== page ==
Is time of less value in big buildings?

A time management course would not be wasted on many senior executives with whom I have worked.

In my world, time is the most precious commodity. Our employees come to work every day with the knowledge that, at the end of the month, they will receive that comforting beep from the bank. As business owners, we work with this month-end goal in mind. Every month. We work to pay our staff, our rent and our suppliers. Sometimes (not always), we can even pay ourselves.

I am of the view that Corporate animals never give this a second thought. There has never been a time in their lives that their phones have not beeped at month-end. So, if we have meetings about meetings, does it really matter?

I boldly suggest that people become more disciplined about meetings. Like entrepreneurs are. Prior to a meeting, I decide what I want to have achieved by the end of the meeting and propose the agenda accordingly. In my 20s, I had a boss who told me that if you can’t achieve your meeting objectives in 20 minutes, you’re not good at your job. I have never forgotten this.

Yet, when Gavin changes meetings and I share my confusion with his PA, her response is, “Oh sorry, I think he just forgets, he has so much on his mind”. And another two weeks go by.

I really do wonder about the cost of time and its associated operational risk.

Do what you say you’ll do and mean what you say

Leaders in corporates tell me that they want to create the next Google and Amazon.  I even think that they believe it when they say it.

Creating such a company requires a culture of no fear, one of courage and a willingness and acceptance to try and fail. Be accountable, falling down and then getting up again. Doing everything differently from the way it has been done before. But for many corporates still ‘doing things the old way’ this shift requires change. Change doesn’t make humans comfortable. The status quo makes humans comfortable: “after all we’ve been doing okay by doing stuff exactly like this for so many years, surely it will be fine if we maintain the status quo for a little while longer, or maybe just until I retire or get a better job and then the burden of change will be someone else’s”.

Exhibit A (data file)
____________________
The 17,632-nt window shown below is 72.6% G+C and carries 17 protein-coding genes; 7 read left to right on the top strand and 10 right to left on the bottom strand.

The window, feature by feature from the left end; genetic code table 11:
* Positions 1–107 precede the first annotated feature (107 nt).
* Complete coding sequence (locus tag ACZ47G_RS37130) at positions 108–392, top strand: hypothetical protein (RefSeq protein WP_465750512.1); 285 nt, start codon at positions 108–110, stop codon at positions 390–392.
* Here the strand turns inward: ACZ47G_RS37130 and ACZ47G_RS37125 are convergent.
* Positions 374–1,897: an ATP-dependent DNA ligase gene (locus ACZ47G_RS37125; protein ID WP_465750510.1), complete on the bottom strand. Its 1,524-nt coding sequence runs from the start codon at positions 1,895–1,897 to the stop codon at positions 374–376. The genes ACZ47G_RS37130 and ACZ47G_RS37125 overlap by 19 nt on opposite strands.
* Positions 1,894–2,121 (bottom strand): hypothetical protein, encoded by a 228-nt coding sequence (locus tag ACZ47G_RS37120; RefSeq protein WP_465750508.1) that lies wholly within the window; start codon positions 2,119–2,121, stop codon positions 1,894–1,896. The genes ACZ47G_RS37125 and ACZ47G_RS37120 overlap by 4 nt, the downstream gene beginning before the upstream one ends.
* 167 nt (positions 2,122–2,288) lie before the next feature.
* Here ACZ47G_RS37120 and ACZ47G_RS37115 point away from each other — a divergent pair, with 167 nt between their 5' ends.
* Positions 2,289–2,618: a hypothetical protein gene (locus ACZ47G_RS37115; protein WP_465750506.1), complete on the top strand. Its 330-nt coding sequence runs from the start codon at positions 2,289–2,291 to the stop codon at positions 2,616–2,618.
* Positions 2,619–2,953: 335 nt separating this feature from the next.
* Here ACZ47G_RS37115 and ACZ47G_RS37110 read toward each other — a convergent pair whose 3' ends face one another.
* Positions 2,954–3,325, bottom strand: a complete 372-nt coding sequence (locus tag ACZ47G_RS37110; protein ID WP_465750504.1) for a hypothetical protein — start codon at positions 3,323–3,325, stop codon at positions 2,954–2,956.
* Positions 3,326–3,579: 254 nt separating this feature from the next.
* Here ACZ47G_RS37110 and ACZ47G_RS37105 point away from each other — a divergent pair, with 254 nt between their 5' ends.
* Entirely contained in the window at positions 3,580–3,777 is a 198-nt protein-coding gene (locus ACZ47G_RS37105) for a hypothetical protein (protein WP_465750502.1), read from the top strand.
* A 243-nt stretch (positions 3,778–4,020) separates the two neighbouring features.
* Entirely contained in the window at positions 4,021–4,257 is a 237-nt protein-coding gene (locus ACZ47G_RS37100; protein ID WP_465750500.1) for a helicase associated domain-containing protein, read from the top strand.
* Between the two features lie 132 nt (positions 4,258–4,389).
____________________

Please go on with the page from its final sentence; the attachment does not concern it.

The quality that make the Googles and Amazons successful is their ability to adapt. And adapt quickly. These companies understand how fast customers’ behaviours change and they adapt to meet those needs faster than their competitors have and do.

This adaptation is not just about nice commercials telling you how good they are. It is about changing and adapting their entire corporate structure so that they are quicker to adapt. They eliminate silos, they encourage creative ideas and they empower people.

I wonder how many corporate leaders with the ambition to create their own Amazon have even read Jeff Bezos’ letters to his shareholders in the past 20 years.

Words and actions people. Words and actions.